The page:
I got a call a few days ago to go see a friend I have known for some years.
The wife (let’s call her Mercy), who had delivered their second born without complications a few months ago, had been admitted to hospital as a result of post partum depression. This news got me a bit off guard as Mercy seemed to have had such a wonderful, energetic pregnancy.
I remember doing a group baby visit and making ‘baby blues’ jokes on the unusual detachment and sadness she was feeling at that time. “Being a mom is no joke. You’ll feel better when Lil Teddy* learns to change diapers.” We laughed, she didn’t. When she got back to work after her three month maternity leave, she constantly complained that her lower back throbbed; shoulders—even wrists—hurt. She didn’t have an appetite and was extremely short-tempered with people. She couldn’t figure out why she was so unhappy, blamed it on being tired and possibly growing out of her job.
Before this phone call, I had never, ever had one person say to me: “I have postpartum depression.” I associated postpartum depression with a woman I once saw on national TV serving life in prison for killing two sons; her lawyer argued that she suffered from a long history of depression, with people who didn’t like their babies or felt like they had to harm their children. My friend didn’t have anything remotely close to those feelings. The day we visited her, she looked at her baby with tenderness, agitated at anyone speaking too loudly and potentially waking her up. So I didn’t think Mercy had any such condition.
But then, again, I am not a doctor.
I got in touch with Dr. Kimaru at the Nairobi West Hospital, which has dedicated three days a week for a psychiatry clinic. Amongst cases handled here are related to depression, substance use disorders (which the doctor advised is no longer termed substance abuse), bipolar mood disorders, suicidal tendencies, neuro degenerative disorders as well as a rehab facility for mental health patients.
“Post-Partum depression is a form of psychotic dis-order(major depression) not otherwise specified with an onset in the first 1-4weeks after child, with an overt presentation of bipolar disorder that is timed to coincide with tremendous hormonal shifts after delivery. It is fundamentally a disorder of women, but in some rare cases, affect the father. In those rare instances, the husband may feel displaced by the child and it may become competitive for the mother’s love and attention. However, the father probably has a coexisting major mental disorder that has been exacerbated by stress and fatherhood.” said Dr Kimaru of Nairobi West Hospital.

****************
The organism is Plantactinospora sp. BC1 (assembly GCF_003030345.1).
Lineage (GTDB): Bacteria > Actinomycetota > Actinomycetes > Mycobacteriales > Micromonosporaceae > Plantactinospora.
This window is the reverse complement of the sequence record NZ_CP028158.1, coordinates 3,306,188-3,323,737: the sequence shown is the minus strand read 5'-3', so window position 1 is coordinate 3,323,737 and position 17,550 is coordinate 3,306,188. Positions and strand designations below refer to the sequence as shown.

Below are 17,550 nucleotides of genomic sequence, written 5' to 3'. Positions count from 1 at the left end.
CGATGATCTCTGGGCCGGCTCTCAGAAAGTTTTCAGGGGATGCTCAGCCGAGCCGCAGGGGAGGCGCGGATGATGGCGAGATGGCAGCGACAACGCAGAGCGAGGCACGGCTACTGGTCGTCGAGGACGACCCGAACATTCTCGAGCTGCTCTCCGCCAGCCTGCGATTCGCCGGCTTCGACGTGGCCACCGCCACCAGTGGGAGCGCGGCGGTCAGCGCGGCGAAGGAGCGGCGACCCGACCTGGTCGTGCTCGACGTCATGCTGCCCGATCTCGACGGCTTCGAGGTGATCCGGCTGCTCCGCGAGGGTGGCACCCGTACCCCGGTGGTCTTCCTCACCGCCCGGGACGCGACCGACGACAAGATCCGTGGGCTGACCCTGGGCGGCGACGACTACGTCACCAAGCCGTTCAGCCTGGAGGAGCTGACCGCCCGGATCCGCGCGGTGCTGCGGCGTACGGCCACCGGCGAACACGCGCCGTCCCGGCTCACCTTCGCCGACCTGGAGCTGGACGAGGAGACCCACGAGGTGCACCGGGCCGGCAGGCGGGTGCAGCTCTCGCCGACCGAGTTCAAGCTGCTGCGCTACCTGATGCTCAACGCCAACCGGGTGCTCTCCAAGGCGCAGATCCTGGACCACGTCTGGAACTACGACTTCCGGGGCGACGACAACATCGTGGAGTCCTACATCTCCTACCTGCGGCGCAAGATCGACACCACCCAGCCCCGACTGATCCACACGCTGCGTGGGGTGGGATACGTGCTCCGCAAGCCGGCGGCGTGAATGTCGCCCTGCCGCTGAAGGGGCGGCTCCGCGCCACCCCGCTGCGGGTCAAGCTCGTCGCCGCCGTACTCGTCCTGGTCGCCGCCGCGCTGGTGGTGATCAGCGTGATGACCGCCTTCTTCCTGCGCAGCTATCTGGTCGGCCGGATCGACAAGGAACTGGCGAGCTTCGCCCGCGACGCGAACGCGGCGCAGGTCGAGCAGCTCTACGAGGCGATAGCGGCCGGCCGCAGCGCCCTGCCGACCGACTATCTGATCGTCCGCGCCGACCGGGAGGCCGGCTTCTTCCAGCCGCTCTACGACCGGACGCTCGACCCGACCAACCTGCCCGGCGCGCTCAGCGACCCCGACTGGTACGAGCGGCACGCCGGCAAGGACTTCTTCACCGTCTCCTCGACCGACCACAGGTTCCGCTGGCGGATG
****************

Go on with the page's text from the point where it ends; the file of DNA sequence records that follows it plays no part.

“Baby blues and post partum depression are different conditions but they are related. Baby blues are normal, with half to two thirds of women who deliver normal babies experiencing them. Peak onset is on the third to fourth day, and disappears by end of week two. Women developing blues have often experienced depressive symptoms in the last trimester of pregnancy. Both of these conditions’ frequency of the emotional changes and their timing suggest that they are related to readjustments in hormones after delivery. Progesterone and oestrogen increase greatly during late pregnancy and fall after birth.”
Dr Kimaru further noted that in post partum depression, the new mother presents symptoms like sudden mood swings, sadness, loss of appetite, sleeping problems, feels irritable, restless, anxious and lonely. The condition further has the liability of mood alterations between euphoria and misery, episodes of crying, and patients may complain of feelings of confusion.
“The major difference between baby blues and post partum depression is that of severity of symptoms. Baby blues symptoms are not severe and pharmacotherapy (treatment) is not needed. In puerperal psychosis the symptoms are severe, considered an emergency and treatment is required. Worsening baby blue in terms of duration and severity is considered as postpartum depression (puerperal psychosis)” noted the doctor.
I thought of how much my friend suffered as we made jokes of the situation, and it hit me that postpartum does not discriminate. Mercy couldn’t control it. And that’s part of the reason it took her months seek help.
“If a loved one gets these symptoms, get a diagnosis and treatment started urgently,” Dr. Kimaru says. “Tend to her baby to allow her time to sleep, encourage the mother to exercise and talk about her feelings. Proper nutrition for the new mother is key, as well as a warm environment with friends and family.”
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